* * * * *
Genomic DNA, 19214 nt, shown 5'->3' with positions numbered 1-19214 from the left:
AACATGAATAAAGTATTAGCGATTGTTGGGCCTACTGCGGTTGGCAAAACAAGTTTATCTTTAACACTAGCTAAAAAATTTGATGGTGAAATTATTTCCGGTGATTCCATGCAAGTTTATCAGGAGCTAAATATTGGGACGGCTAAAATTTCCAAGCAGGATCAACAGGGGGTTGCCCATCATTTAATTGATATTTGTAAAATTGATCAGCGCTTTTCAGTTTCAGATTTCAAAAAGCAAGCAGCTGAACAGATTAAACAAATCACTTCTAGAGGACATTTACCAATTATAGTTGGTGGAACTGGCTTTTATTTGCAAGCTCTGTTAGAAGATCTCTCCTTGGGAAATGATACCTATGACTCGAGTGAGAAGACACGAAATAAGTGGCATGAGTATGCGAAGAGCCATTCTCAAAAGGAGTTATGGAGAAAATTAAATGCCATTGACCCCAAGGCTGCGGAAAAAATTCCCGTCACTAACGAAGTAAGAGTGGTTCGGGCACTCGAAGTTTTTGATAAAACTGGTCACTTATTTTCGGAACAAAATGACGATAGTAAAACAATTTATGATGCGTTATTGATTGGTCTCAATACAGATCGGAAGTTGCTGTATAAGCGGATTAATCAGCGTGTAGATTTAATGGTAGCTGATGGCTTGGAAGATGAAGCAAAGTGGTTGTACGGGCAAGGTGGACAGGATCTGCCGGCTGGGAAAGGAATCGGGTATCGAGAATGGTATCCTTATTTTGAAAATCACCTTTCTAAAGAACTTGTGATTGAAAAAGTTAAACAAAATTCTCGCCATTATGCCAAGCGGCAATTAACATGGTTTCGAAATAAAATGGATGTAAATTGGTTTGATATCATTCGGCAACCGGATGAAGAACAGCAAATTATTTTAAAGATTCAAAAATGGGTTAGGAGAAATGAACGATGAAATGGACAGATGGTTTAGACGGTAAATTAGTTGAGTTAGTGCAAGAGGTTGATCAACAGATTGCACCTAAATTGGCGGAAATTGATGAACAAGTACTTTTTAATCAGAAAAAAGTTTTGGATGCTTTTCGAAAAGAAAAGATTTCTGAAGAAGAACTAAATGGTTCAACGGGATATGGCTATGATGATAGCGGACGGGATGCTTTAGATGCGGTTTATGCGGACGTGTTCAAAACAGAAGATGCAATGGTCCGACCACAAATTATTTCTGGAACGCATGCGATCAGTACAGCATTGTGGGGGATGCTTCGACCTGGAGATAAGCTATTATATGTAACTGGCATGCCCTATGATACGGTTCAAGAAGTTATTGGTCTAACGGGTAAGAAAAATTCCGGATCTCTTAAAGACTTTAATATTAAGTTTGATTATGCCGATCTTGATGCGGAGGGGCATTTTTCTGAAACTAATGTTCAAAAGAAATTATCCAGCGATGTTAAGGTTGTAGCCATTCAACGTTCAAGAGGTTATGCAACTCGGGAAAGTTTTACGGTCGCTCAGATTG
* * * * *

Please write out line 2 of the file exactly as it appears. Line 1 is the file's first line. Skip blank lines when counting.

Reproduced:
AACATGAATAAAGTATTAGCGATTGTTGGGCCTACTGCGGTTGGCAAAACAAGTTTATCTTTAACACTAGCTAAAAAATTTGATGGTGAAATTATTTCCGGTGATTCCATGCAAGTTTATCAGGAGCTAAATATTGGGACGGCTAAAATTTCCAAGCAGGATCAACAGGGGGTTGCCCATCATTTAATTGATATTTGTAAAATTGATCAGCGCTTTTCAGTTTCAGATTTCAAAAAGCAAGCAGCTGAACAGATTAAACAAATCACTTCTAGAGGACATTTACCAATTATAGTTGGTGGAACTGGCTTTTATTTGCAAGCTCTGTTAGAAGATCTCTCCTTGGGAAATGATACCTATGACTCGAGTGAGAAGACACGAAATAAGTGGCATGAGTATGCGAAGAGCCATTCTCAAAAGGAGTTATGGAGAAAATTAAATGCCATTGACCCCAAGGCTGCGGAAAAAATTCCCGTCACTAACGAAGTAAGAGTGGTTCGGGCACTCGAAGTTTTTGATAAAACTGGTCACTTATTTTCGGAACAAAATGACGATAGTAAAACAATTTATGATGCGTTATTGATTGGTCTCAATACAGATCGGAAGTTGCTGTATAAGCGGATTAATCAGCGTGTAGATTTAATGGTAGCTGATGGCTTGGAAGATGAAGCAAAGTGGTTGTACGGGCAAGGTGGACAGGATCTGCCGGCTGGGAAAGGAATCGGGTATCGAGAATGGTATCCTTATTTTGAAAATCACCTTTCTAAAGAACTTGTGATTGAAAAAGTTAAACAAAATTCTCGCCATTATGCCAAGCGGCAATTAACATGGTTTCGAAATAAAATGGATGTAAATTGGTTTGATATCATTCGGCAACCGGATGAAGAACAGCAAATTATTTTAAAGATTCAAAAATGGGTTAGGAGAAATGAACGATGAAATGGACAGATGGTTTAGACGGTAAATTAGTTGAGTTAGTGCAAGAGGTTGATCAACAGATTGCACCTAAATTGGCGGAAATTGATGAACAAGTACTTTTTAATCAGAAAAAAGTTTTGGATGCTTTTCGAAAAGAAAAGATTTCTGAAGAAGAACTAAATGGTTCAACGGGATATGGCTATGATGATAGCGGACGGGATGCTTTAGATGCGGTTTATGCGGACGTGTTCAAAACAGAAGATGCAATGGTCCGACCACAAATTATTTCTGGAACGCATGCGATCAGTACAGCATTGTGGGGGATGCTTCGACCTGGAGATAAGCTATTATATGTAACTGGCATGCCCTATGATACGGTTCAAGAAGTTATTGGTCTAACGGGTAAGAAAAATTCCGGATCTCTTAAAGACTTTAATATTAAGTTTGATTATGCCGATCTTGATGCGGAGGGGCATTTTTCTGAAACTAATGTTCAAAAGAAATTATCCAGCGATGTTAAGGTTGTAGCCATTCAACGTTCAAGAGGTTATGCAACTCGGGAAAGTTTTACGGTCGCTCAGATTG